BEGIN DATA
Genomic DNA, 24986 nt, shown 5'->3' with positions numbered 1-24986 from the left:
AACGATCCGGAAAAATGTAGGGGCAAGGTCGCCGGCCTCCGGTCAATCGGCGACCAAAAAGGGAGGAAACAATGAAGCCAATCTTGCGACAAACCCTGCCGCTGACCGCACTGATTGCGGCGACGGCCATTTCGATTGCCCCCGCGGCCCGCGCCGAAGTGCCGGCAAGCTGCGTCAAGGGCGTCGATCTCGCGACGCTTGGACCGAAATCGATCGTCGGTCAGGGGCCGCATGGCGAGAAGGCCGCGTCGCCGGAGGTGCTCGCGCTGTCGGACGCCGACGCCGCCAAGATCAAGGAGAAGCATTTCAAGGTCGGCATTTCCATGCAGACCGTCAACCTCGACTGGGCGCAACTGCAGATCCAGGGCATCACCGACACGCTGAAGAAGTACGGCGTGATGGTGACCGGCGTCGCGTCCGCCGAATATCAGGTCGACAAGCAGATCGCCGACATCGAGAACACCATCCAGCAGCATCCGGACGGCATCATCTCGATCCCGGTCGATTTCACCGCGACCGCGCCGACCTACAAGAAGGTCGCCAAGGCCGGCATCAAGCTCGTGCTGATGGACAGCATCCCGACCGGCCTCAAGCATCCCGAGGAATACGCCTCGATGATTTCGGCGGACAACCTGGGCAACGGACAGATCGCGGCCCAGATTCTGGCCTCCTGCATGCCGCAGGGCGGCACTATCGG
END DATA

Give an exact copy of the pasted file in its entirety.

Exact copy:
Genomic DNA, 24986 nt, shown 5'->3' with positions numbered 1-24986 from the left:
AACGATCCGGAAAAATGTAGGGGCAAGGTCGCCGGCCTCCGGTCAATCGGCGACCAAAAAGGGAGGAAACAATGAAGCCAATCTTGCGACAAACCCTGCCGCTGACCGCACTGATTGCGGCGACGGCCATTTCGATTGCCCCCGCGGCCCGCGCCGAAGTGCCGGCAAGCTGCGTCAAGGGCGTCGATCTCGCGACGCTTGGACCGAAATCGATCGTCGGTCAGGGGCCGCATGGCGAGAAGGCCGCGTCGCCGGAGGTGCTCGCGCTGTCGGACGCCGACGCCGCCAAGATCAAGGAGAAGCATTTCAAGGTCGGCATTTCCATGCAGACCGTCAACCTCGACTGGGCGCAACTGCAGATCCAGGGCATCACCGACACGCTGAAGAAGTACGGCGTGATGGTGACCGGCGTCGCGTCCGCCGAATATCAGGTCGACAAGCAGATCGCCGACATCGAGAACACCATCCAGCAGCATCCGGACGGCATCATCTCGATCCCGGTCGATTTCACCGCGACCGCGCCGACCTACAAGAAGGTCGCCAAGGCCGGCATCAAGCTCGTGCTGATGGACAGCATCCCGACCGGCCTCAAGCATCCCGAGGAATACGCCTCGATGATTTCGGCGGACAACCTGGGCAACGGACAGATCGCGGCCCAGATTCTGGCCTCCTGCATGCCGCAGGGCGGCACTATCGG